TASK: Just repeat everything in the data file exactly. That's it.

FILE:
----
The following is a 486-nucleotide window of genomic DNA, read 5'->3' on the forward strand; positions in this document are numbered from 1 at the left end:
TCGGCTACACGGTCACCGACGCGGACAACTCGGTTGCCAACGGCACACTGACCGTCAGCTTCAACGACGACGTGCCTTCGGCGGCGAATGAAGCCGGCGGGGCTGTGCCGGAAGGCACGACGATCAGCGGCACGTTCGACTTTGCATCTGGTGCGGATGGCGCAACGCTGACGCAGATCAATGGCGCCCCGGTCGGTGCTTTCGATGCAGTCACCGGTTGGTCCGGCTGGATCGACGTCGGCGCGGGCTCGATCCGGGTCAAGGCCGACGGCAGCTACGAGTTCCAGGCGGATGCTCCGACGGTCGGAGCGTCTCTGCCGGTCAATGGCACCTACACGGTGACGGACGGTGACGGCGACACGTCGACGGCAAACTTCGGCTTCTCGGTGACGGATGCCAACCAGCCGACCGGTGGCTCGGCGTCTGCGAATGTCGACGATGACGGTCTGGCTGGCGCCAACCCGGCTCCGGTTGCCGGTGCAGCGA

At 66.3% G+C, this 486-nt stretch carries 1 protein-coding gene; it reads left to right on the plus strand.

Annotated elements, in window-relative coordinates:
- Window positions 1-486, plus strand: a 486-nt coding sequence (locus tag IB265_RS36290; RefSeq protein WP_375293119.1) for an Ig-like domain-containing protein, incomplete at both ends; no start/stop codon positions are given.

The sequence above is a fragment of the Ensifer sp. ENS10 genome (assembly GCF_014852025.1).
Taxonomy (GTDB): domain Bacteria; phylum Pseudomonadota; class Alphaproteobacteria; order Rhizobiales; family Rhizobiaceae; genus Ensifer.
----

The following is a 486-nucleotide window of genomic DNA, read 5'->3' on the forward strand; positions in this document are numbered from 1 at the left end:
TCGGCTACACGGTCACCGACGCGGACAACTCGGTTGCCAACGGCACACTGACCGTCAGCTTCAACGACGACGTGCCTTCGGCGGCGAATGAAGCCGGCGGGGCTGTGCCGGAAGGCACGACGATCAGCGGCACGTTCGACTTTGCATCTGGTGCGGATGGCGCAACGCTGACGCAGATCAATGGCGCCCCGGTCGGTGCTTTCGATGCAGTCACCGGTTGGTCCGGCTGGATCGACGTCGGCGCGGGCTCGATCCGGGTCAAGGCCGACGGCAGCTACGAGTTCCAGGCGGATGCTCCGACGGTCGGAGCGTCTCTGCCGGTCAATGGCACCTACACGGTGACGGACGGTGACGGCGACACGTCGACGGCAAACTTCGGCTTCTCGGTGACGGATGCCAACCAGCCGACCGGTGGCTCGGCGTCTGCGAATGTCGACGATGACGGTCTGGCTGGCGCCAACCCGGCTCCGGTTGCCGGTGCAGCGA

At 66.3% G+C, this 486-nt stretch carries 1 protein-coding gene; it reads left to right on the plus strand.

Annotated elements, in window-relative coordinates:
- Window positions 1-486, plus strand: a 486-nt coding sequence (locus tag IB265_RS36290; RefSeq protein WP_375293119.1) for an Ig-like domain-containing protein, incomplete at both ends; no start/stop codon positions are given.

The sequence above is a fragment of the Ensifer sp. ENS10 genome (assembly GCF_014852025.1).
Taxonomy (GTDB): domain Bacteria; phylum Pseudomonadota; class Alphaproteobacteria; order Rhizobiales; family Rhizobiaceae; genus Ensifer.